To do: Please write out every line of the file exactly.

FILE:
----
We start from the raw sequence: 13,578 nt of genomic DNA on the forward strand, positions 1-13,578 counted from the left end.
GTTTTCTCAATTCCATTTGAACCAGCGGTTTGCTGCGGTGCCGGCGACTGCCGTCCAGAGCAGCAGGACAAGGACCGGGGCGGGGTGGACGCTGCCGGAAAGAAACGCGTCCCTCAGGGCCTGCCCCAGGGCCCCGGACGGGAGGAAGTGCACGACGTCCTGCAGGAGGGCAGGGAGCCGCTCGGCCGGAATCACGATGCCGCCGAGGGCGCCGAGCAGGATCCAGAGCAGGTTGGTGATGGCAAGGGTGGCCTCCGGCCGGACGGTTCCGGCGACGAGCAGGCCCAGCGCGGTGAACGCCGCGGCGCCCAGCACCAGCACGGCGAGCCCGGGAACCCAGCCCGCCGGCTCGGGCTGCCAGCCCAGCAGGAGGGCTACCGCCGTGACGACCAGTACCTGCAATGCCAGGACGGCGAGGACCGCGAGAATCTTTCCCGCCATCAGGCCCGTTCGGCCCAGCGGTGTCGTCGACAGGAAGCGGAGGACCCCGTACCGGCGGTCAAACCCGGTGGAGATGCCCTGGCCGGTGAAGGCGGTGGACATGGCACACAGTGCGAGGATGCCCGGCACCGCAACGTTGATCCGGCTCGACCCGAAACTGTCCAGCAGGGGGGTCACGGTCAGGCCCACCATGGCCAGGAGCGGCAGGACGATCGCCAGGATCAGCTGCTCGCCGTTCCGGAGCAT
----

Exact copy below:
We start from the raw sequence: 13,578 nt of genomic DNA on the forward strand, positions 1-13,578 counted from the left end.
GTTTTCTCAATTCCATTTGAACCAGCGGTTTGCTGCGGTGCCGGCGACTGCCGTCCAGAGCAGCAGGACAAGGACCGGGGCGGGGTGGACGCTGCCGGAAAGAAACGCGTCCCTCAGGGCCTGCCCCAGGGCCCCGGACGGGAGGAAGTGCACGACGTCCTGCAGGAGGGCAGGGAGCCGCTCGGCCGGAATCACGATGCCGCCGAGGGCGCCGAGCAGGATCCAGAGCAGGTTGGTGATGGCAAGGGTGGCCTCCGGCCGGACGGTTCCGGCGACGAGCAGGCCCAGCGCGGTGAACGCCGCGGCGCCCAGCACCAGCACGGCGAGCCCGGGAACCCAGCCCGCCGGCTCGGGCTGCCAGCCCAGCAGGAGGGCTACCGCCGTGACGACCAGTACCTGCAATGCCAGGACGGCGAGGACCGCGAGAATCTTTCCCGCCATCAGGCCCGTTCGGCCCAGCGGTGTCGTCGACAGGAAGCGGAGGACCCCGTACCGGCGGTCAAACCCGGTGGAGATGCCCTGGCCGGTGAAGGCGGTGGACATGGCACACAGTGCGAGGATGCCCGGCACCGCAACGTTGATCCGGCTCGACCCGAAACTGTCCAGCAGGGGGGTCACGGTCAGGCCCACCATGGCCAGGAGCGGCAGGACGATCGCCAGGATCAGCTGCTCGCCGTTCCGGAGCAT